Debbie Yow has been director of athletics at NC State since 2010 and has spent the past few decades putting her stamp on some of the biggest basketball programs in the country. She hired Mark Gottfried to coach the Wolfpack men’s basketball team, spent many years herself as women’s basketball coach at Kentucky, Oral Roberts, and Florida, and as athletics director at Saint Louis she hired Charlie Spoonhour as men’s basketball coach. She has served on the D-1 Men’s Basketball Academic Enhancement Committee and also been inducted into the North Carolina Sports Hall of Fame. After meeting Ms. Yow at last weekend’s NCAA annual convention, CHD’s Jon Teitel got to chat with her about her own career in addition to a variety of cutting-edge topics.
You are the AD at North Carolina State: how do you like the job, and what made you hire Coach Mark Gottfried? I spent 16 years at Maryland before coming home to NC State in 2010. I am very proud that Coach Gottfried is here. I have actually known him since he was 18…when he was dating 1 of my women’s basketball players!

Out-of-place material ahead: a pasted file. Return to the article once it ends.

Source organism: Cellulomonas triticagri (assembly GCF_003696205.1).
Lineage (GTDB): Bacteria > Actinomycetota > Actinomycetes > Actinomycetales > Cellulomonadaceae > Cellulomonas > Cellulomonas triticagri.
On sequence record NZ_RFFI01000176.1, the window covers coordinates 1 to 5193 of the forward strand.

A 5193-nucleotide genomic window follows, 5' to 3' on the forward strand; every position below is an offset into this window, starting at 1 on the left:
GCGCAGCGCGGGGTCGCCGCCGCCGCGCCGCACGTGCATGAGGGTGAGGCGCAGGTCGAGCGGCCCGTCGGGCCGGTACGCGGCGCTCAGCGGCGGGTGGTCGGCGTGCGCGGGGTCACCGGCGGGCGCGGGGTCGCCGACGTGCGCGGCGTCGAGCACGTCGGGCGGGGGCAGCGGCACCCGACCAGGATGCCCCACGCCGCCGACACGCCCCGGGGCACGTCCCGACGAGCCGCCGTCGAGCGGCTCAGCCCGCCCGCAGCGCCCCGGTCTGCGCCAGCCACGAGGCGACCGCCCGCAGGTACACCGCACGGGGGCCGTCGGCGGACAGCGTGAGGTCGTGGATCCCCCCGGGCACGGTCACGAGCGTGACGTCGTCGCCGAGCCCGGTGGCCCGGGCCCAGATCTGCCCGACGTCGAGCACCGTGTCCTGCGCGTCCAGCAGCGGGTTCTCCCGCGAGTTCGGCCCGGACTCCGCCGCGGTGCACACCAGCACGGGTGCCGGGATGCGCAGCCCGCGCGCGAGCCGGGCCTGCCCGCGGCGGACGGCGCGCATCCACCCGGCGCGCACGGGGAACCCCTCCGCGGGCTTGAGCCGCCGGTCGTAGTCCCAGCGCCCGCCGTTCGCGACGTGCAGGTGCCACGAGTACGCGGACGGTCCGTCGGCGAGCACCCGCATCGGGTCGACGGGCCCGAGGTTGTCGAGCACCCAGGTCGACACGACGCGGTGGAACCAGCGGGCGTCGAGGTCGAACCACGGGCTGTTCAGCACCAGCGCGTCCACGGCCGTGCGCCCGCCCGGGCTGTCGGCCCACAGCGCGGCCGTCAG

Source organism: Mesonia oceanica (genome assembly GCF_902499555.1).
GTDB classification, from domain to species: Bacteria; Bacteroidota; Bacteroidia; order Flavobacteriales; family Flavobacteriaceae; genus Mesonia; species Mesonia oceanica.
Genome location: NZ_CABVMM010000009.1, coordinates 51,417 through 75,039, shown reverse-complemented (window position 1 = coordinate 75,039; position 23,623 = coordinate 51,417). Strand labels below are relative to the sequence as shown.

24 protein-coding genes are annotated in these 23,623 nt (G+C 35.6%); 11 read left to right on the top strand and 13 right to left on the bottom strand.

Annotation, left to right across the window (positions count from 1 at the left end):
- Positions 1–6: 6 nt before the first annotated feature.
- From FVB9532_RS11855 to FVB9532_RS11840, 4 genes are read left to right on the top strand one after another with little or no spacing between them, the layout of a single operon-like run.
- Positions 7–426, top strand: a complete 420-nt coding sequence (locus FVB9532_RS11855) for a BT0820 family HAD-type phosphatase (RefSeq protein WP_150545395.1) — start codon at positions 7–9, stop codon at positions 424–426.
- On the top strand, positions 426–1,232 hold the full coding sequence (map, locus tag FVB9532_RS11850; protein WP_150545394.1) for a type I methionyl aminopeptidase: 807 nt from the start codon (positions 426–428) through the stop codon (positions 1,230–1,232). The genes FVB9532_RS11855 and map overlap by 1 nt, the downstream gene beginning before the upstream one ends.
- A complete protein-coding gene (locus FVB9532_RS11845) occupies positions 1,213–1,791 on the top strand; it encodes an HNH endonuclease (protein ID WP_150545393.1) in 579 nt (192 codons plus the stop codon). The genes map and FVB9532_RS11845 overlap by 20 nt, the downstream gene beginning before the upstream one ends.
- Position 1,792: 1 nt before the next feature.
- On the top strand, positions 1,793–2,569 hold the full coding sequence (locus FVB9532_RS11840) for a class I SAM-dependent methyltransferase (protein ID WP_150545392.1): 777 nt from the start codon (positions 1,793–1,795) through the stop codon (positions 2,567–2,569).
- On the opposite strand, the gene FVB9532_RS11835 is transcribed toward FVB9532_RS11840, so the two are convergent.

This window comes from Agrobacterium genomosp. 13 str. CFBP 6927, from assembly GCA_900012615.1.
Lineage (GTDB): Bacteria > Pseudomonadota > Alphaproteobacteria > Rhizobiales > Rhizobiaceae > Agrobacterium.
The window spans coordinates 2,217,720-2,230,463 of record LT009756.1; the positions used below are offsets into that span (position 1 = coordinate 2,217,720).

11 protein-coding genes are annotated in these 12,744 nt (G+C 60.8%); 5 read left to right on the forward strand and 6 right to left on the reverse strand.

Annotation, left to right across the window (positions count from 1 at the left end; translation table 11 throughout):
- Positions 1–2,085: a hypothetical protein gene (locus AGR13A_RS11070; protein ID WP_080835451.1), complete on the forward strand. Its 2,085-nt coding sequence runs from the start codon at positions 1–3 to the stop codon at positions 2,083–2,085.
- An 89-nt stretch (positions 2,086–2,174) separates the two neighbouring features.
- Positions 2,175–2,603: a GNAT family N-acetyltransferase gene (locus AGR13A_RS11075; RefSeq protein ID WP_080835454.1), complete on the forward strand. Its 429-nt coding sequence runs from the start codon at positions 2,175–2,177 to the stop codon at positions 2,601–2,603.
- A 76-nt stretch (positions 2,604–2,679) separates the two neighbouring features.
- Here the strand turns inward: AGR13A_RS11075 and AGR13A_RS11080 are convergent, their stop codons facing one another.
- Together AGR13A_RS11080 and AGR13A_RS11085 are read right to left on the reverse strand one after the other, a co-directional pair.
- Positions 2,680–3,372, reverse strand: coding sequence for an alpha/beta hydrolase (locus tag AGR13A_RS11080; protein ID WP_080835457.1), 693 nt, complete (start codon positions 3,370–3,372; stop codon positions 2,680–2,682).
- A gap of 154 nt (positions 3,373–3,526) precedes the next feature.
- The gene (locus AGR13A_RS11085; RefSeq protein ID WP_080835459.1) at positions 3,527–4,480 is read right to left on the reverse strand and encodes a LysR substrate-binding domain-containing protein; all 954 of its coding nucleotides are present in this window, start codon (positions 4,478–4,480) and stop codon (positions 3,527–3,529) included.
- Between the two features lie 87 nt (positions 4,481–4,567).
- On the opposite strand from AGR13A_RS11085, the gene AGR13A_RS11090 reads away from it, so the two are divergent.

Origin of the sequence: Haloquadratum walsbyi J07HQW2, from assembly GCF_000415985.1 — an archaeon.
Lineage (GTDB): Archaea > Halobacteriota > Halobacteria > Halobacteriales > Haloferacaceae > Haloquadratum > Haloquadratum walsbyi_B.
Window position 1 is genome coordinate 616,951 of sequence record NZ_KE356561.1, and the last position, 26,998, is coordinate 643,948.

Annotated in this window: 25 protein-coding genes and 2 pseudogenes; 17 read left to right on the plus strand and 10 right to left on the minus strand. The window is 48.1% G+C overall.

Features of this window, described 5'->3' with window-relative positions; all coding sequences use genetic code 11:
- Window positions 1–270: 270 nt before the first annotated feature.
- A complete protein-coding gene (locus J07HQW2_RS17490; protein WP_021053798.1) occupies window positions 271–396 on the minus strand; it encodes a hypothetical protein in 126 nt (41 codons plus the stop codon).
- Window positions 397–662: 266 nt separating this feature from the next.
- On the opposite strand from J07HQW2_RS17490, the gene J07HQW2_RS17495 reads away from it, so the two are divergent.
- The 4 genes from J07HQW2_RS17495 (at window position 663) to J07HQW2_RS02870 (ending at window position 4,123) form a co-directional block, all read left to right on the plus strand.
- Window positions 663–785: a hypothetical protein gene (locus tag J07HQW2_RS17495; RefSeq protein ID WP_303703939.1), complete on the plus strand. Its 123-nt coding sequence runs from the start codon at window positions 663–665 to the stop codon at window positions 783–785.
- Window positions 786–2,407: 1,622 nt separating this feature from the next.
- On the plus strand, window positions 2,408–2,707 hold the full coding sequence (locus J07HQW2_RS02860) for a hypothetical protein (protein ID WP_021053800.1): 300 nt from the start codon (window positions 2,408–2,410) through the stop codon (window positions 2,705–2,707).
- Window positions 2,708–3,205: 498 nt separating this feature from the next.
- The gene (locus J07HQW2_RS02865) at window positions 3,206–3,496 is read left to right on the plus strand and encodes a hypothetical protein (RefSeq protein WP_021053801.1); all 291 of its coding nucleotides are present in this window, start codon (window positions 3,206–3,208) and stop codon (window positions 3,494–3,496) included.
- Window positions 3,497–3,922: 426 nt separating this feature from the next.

When you were at Maryland what was it like to be the 1st female AD at an ACC school, and what did it mean to you to win a men’s basketball title in 2002 and a women’s basketball title in 2006? Unfortunately I am still the only female AD in ACC history, but am looking forward to the day when I am not the only 1. Winning a national title is very special, and I am blessed to have been in charge of programs who have won 20 of them. Coach Gary Williams was a special coach who had a great run in both 2001 and 2002. I hired Brenda Frese in 2002 and it looks like she has a team this year that is capable of winning it again.
Before that you were head coach of the women’s basketball teams at Kentucky, Oral Roberts, and Florida: what was the best part of being a coach and what was the worst part? I do not think I am that different from any other coach. The best part is practice and the teaching elements. The worst part is losing a game that I believe we should have won or losing a recruit that I thought we were going to get. It is hard to understand the stress of recruiting, and it is more stressful than ever in 2015.